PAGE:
Moody’s Investor Service downgraded the credit rating of Georgetown University, among other U.S. universities, this past spring. A downgrade, while not catastrophic for Georgetown, can be considered a slight taint on a university’s financial reputation.

Moody’s, one of the two major credit rating agencies, lowered Georgetown’s long-term rating from A2 to A3. Of the ten possible ratings for investment grade bonds, ranging from Aaa to Baa3, Georgetown’s credit rating slipped from the sixth to the seventh lowest place. According to the July 18 Chronicle of Higher Education, these ratings assess each institution’s relative financial strengths and affect their cost of borrowing. As a result, institutions with lower ratings and higher risk must offer higher interest to investors.

“This action did not come as a surprise to Georgetown,” Julie Green Bataille, assistant vice president of communications, said. “Moody’s put Georgetown on a credit watch with negative outlook back in January, and the action in June formalizes their earlier analysis and opinion.”

According to the Chronicle of Higher Education article, oody’s explained its reasoning by citing Georgetown’s “inability to offset investment losses with an increase in donations,” its forecast of continuing operating deficits and the university’s pool of financial resources “substantially below” peer institutions.

Bataille, speaking for several university administrators, estimated an operating deficit of $11 million for fiscal year 2002, and acknowledged that “Georgetown has been experiencing operating deficits much higher than this since the late 1990s, due to the financial losses experienced at Georgetown University Hospital and the clinical practice.”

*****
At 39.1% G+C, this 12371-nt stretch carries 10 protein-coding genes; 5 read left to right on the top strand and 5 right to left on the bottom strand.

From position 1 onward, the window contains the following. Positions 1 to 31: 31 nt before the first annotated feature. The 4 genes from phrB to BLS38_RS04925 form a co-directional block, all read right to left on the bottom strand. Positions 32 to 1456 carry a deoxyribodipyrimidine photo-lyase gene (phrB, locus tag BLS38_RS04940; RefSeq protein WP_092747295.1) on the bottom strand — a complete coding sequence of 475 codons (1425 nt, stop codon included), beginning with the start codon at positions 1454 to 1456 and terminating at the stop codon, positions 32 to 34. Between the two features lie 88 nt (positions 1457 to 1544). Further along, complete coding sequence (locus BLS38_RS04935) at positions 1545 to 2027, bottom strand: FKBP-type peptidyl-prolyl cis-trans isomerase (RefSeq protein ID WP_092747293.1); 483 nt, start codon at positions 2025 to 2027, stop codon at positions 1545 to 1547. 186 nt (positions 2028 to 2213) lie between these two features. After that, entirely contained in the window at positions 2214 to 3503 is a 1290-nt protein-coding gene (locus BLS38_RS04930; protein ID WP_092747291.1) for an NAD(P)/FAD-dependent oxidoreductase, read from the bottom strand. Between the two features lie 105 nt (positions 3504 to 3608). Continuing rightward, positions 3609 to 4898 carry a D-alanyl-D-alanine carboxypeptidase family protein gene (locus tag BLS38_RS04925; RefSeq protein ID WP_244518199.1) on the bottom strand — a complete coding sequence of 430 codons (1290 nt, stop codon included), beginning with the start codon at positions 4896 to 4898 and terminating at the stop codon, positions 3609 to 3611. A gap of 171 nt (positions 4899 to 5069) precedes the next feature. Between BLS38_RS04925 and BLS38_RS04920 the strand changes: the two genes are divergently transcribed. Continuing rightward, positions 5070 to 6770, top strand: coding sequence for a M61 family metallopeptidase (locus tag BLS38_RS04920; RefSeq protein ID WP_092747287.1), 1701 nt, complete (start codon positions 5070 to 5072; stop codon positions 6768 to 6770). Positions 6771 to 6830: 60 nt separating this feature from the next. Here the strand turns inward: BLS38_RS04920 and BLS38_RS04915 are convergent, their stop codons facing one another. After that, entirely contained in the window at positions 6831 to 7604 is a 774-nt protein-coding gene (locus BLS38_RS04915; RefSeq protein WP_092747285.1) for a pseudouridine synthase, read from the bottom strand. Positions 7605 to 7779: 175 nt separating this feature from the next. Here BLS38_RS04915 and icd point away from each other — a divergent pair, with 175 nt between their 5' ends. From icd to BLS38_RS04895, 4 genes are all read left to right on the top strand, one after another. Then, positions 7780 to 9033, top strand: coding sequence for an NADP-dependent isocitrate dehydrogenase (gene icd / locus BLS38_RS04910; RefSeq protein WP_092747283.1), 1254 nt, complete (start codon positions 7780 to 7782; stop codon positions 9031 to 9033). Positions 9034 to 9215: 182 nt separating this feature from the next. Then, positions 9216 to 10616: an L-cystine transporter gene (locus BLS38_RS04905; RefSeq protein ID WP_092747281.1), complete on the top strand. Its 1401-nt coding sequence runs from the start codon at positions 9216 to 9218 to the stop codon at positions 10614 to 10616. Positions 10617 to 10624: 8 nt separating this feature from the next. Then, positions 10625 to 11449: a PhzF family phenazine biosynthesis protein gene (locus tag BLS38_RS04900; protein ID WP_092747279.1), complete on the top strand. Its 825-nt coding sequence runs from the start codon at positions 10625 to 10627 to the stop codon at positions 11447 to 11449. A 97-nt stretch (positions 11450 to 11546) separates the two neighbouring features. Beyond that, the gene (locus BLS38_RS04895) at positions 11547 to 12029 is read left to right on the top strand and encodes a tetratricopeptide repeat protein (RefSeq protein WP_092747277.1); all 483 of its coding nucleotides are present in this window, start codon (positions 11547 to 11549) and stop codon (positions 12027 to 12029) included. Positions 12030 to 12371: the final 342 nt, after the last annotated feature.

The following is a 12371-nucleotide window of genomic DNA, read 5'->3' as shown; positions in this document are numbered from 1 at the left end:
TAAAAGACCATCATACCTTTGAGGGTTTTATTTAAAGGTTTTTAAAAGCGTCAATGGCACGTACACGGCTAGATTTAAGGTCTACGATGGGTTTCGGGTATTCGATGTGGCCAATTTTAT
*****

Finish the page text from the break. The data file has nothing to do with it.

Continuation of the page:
From 1997 through 2000, the hospital reported increasing losses of $57 million, $63 million and $83 million, resulting in the sale of the hospital to MedStar Health. Bataille estimated it would take several years to successfully complete the MedStar transition and move the university out of the red.

The situation at the hospital is complicated by a sagging stock market and a nationwide economic downturn that have made endowments shrink and donations more difficult to obtain.

Universities, however, continue to build and expand to attract new students. The New York Times reported that the $5.5 billion that U.S. universities accumulated in debt during the first quarter of 2003 represented a 58 percent increase over the amount borrowed during the first quarter of 2002 and a 200-percent increase during the first quarter of 2001. The Times also noted that by January 2003, Moody’s had already downgraded three times as many universities as it had at that time the year before.

Boston College and Wesleyan University were two of the other colleges downgraded this year, although their ratings remain slightly higher than Georgetown’s. Like Georgetown, they have both borrowed recently to complete significant campus building projects. Georgetown borrowed almost $300 million in 2001 to help finance recent projects such as the Southwest Quadrangle.

“The Moody’s ratings are not an issue for our existing debt,” Bataille said. With approximately $650 million in outstanding obligations, however, Georgetown is close to its debt capacity of $700 million, which Bataille does not expect to be increased.

According to Bataille, in such an environment, donations become even more important and Georgetown has made great strides in this area.

“The past fiscal year has been Georgetown’s best fundraising year ever,” Bataille said. “Giving was up on all three campuses and the university raised $146 million total in new gifts and pledges.”

Moreover, donations by undergraduate alumni increased from 30 to 35 percent.

“All of these are positive indications that the university is well positioned for future support and shows how much alumni value the university and the education they received here,” Bataille said.

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